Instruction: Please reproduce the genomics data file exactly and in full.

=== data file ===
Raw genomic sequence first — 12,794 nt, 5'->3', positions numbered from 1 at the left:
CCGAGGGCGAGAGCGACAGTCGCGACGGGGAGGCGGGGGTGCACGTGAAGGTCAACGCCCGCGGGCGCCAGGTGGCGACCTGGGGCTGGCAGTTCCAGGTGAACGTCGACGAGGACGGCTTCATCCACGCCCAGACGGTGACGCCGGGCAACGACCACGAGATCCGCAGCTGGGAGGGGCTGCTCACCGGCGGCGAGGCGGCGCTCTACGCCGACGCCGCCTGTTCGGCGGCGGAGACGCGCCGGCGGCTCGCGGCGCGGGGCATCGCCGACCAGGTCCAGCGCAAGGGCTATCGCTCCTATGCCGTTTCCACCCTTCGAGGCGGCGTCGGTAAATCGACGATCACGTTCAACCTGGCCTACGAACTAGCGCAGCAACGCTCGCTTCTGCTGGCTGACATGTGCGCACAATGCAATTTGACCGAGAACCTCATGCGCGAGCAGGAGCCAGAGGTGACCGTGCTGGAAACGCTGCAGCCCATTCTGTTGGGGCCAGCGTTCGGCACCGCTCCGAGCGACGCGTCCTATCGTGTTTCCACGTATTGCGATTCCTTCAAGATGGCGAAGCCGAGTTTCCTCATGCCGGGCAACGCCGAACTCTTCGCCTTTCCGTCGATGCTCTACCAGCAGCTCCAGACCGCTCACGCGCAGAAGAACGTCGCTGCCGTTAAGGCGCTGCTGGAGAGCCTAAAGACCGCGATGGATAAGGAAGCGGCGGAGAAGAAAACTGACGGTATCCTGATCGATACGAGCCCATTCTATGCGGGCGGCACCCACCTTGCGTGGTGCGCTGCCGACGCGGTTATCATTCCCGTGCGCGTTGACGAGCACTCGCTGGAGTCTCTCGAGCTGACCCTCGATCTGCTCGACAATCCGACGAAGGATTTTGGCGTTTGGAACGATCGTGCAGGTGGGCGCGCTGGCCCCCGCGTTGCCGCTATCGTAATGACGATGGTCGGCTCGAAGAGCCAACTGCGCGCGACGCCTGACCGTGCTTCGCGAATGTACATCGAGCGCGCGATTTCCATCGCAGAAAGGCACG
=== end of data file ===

Raw genomic sequence first — 12,794 nt, 5'->3', positions numbered from 1 at the left:
CCGAGGGCGAGAGCGACAGTCGCGACGGGGAGGCGGGGGTGCACGTGAAGGTCAACGCCCGCGGGCGCCAGGTGGCGACCTGGGGCTGGCAGTTCCAGGTGAACGTCGACGAGGACGGCTTCATCCACGCCCAGACGGTGACGCCGGGCAACGACCACGAGATCCGCAGCTGGGAGGGGCTGCTCACCGGCGGCGAGGCGGCGCTCTACGCCGACGCCGCCTGTTCGGCGGCGGAGACGCGCCGGCGGCTCGCGGCGCGGGGCATCGCCGACCAGGTCCAGCGCAAGGGCTATCGCTCCTATGCCGTTTCCACCCTTCGAGGCGGCGTCGGTAAATCGACGATCACGTTCAACCTGGCCTACGAACTAGCGCAGCAACGCTCGCTTCTGCTGGCTGACATGTGCGCACAATGCAATTTGACCGAGAACCTCATGCGCGAGCAGGAGCCAGAGGTGACCGTGCTGGAAACGCTGCAGCCCATTCTGTTGGGGCCAGCGTTCGGCACCGCTCCGAGCGACGCGTCCTATCGTGTTTCCACGTATTGCGATTCCTTCAAGATGGCGAAGCCGAGTTTCCTCATGCCGGGCAACGCCGAACTCTTCGCCTTTCCGTCGATGCTCTACCAGCAGCTCCAGACCGCTCACGCGCAGAAGAACGTCGCTGCCGTTAAGGCGCTGCTGGAGAGCCTAAAGACCGCGATGGATAAGGAAGCGGCGGAGAAGAAAACTGACGGTATCCTGATCGATACGAGCCCATTCTATGCGGGCGGCACCCACCTTGCGTGGTGCGCTGCCGACGCGGTTATCATTCCCGTGCGCGTTGACGAGCACTCGCTGGAGTCTCTCGAGCTGACCCTCGATCTGCTCGACAATCCGACGAAGGATTTTGGCGTTTGGAACGATCGTGCAGGTGGGCGCGCTGGCCCCCGCGTTGCCGCTATCGTAATGACGATGGTCGGCTCGAAGAGCCAACTGCGCGCGACGCCTGACCGTGCTTCGCGAATGTACATCGAGCGCGCGATTTCCATCGCAGAAAGGCACG